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IJC to investigate water use, diversion and removal policies




For Release: February 10, 1999

IJC to investigate water use, diversion and removal policies

The United States and Canadian federal governments today asked the
International Joint Commission (IJC) to examine and report on the use,
diversion and removal of waters along the common border. The governments
noted that Aboundary water resources continue to be the subject of
ever-increasing demands in the light of expanding populations@ and that
Aproposals to use, divert and remove greater amounts of such waters can
be expected.@

The request from governments comes in the wake of proposals to export
water overseas from Canada and litigation involving the export of water
from Canada to the United States. Both governments are concerned that
existing management principles and conservation measures may be
inadequate to ensure future sustainable use of shared waters.

The need to review the management and use of transboundary water
resources was raised by the IJC in a 1997 report entitled The IJC and
the 21st Century. The IJC said such a review is needed to ensure that
water and related issues are managed a rational, consistent and
anticipatory way to prevent transboundary disputes.

"The importance of binational cooperation in addressing these critical
issues cannot be overstated," said Leonard Legault, Chairman of the
IJC's Canadian Section in response to today's request from the two

"In conducting this investigation, the IJC will consult with federal,
provincial and state governments, international and regional
organizations, and other relevant sources inside and outside of
government," said Thomas Baldini, chair of the IJC's U.S. Section.

The request from the governments asks the IJC to examine, report upon
and provide recommendations on the following matters which may have
effects on levels and flows of water within transboundary basins and
shared aquifers:

1.	Existing and potential consumptive uses of water; 

2.	Existing and potential diversions of water in and out of the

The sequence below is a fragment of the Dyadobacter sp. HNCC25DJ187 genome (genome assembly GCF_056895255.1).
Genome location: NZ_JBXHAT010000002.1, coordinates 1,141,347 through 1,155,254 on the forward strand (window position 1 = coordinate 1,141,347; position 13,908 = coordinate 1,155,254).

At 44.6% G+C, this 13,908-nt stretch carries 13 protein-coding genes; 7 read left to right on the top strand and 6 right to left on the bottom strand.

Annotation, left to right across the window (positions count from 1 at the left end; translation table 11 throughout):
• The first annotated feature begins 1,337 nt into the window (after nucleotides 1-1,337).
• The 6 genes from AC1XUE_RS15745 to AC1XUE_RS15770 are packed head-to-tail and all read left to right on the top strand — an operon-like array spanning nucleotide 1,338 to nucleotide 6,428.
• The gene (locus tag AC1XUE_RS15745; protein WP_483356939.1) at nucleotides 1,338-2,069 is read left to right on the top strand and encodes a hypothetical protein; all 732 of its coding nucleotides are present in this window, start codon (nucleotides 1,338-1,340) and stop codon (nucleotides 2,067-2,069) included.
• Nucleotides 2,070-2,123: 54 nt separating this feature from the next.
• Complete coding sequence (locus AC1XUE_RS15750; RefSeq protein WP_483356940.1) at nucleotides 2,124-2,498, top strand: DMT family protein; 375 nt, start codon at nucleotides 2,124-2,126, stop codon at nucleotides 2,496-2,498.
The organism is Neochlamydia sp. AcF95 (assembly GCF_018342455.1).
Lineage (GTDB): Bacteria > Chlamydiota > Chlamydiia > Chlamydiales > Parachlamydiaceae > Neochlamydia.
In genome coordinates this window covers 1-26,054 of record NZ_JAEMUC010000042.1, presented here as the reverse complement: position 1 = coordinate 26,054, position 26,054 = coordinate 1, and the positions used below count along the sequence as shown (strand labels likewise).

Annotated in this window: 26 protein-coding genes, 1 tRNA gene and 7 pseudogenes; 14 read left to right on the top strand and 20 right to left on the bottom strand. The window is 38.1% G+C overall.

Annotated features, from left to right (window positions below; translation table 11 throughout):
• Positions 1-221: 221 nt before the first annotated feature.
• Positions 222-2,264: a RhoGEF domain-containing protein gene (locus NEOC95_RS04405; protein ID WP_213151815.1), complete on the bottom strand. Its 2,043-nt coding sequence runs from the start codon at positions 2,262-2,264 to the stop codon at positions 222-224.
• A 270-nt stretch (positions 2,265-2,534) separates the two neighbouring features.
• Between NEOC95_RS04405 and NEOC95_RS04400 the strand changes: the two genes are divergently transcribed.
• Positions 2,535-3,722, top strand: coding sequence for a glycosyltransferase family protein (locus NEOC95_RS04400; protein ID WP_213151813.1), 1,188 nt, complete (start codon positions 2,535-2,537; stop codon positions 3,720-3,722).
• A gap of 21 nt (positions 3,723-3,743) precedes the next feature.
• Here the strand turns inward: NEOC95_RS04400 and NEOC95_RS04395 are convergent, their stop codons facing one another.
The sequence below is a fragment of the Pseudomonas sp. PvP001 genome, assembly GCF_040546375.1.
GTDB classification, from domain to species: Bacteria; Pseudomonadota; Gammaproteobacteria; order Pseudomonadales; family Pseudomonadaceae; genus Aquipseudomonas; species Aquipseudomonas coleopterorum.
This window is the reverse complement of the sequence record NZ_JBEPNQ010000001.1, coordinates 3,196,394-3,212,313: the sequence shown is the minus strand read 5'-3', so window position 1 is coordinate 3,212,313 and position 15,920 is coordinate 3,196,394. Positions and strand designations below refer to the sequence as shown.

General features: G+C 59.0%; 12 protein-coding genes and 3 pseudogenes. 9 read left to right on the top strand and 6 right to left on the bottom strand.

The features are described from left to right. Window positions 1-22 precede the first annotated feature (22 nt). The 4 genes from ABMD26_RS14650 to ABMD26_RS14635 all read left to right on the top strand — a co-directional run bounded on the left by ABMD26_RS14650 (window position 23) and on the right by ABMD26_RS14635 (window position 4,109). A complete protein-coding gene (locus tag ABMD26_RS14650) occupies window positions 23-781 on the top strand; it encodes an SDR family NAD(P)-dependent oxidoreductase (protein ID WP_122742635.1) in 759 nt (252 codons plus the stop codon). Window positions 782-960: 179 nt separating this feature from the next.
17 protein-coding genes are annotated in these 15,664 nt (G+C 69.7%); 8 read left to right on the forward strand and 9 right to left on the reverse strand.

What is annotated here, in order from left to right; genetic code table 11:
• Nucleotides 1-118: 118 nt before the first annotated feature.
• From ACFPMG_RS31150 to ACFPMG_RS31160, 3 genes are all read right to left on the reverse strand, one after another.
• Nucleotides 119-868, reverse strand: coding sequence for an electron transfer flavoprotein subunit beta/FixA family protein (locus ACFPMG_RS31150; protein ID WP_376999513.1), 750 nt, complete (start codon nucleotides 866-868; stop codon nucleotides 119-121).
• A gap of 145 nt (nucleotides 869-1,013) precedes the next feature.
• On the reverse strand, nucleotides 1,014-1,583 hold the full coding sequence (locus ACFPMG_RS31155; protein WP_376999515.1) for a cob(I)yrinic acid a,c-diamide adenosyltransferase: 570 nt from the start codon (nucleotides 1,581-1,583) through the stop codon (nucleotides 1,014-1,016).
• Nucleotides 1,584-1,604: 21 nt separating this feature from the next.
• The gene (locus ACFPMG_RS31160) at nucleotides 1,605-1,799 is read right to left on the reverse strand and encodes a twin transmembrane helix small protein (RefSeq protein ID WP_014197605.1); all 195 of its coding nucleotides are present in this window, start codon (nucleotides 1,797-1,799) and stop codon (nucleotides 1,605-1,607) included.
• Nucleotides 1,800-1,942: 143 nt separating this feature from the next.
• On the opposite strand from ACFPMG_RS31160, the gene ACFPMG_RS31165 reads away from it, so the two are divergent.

transboundary basins, including withdrawals of water for export; 

3.	The cumulative effects of existing and potential diversions and
removals of water, including removals in bulk for export; 

4.	The current laws and policies as may affect the sustainability
of the water resources in boundary and transboundary basins. 

The governments have asked the IJC to build on its experience, notably
its study of Great Lakes diversions and consumptive uses that concluded
in 1985, and to submit interim recommendations for the protection of
Great Lakes waters within six months. A final report making
recommendations on the broader issue of U.S.-Canada shared waters is
requested within six months of the interim recommendations.

As it addresses these matters, the IJC will undertake broad
consultations with all interested parties. As a first priority, the
International Joint Commission will hold a series of eight public
hearings in March at the locations below: 

Chicago, Toronto, Montréal, Cleveland, Rochester (NY), Windsor, Sault
Ste. Marie (ON) & Duluth.

Dates will be announced in local media and on the IJC Web Site
(www.ijc.org). The Commission also intends to hold workshops in the
eastern and western border regions of the continent to obtain advice on
the questions posed by governments, particularly as they might apply to
the broader issue of Canada-U.S. shared waters outside the Great Lakes

In addition to the public hearings, the IJC invites all interested
parties to submit written comment on this investigation to the addresses

International Joint Commission
U.S. Section
1250 23rd Street N.W., Suite 100
Washington, DC 20440 

Fax: (202) 736-9015

Email: c ommission@washington.ijc.org


International Joint Commission
Canadian Section
100 Metcalfe Street, 18th Floor
Ottawa, ON K1P 5M1 

Fax: (613) 993-5583 

Email: commission@ottawa.ijc.org


The International Joint Commission is a binational Canada-U.S.
organization established by the Boundary Waters Treaty of 1909. It
assists the governments in managing waters along the border for the
benefit of both countries in a variety of ways including examining
issues referred to it by the two federal governments.

More information, including the full text of the letter of reference,
may be found on the Commission=s web site, at www.ijc.org.


Washington, D.C.         Frank Bevacqua 202.736.9024

Ottawa, ON                   Fabien Lengellé 613.995.0088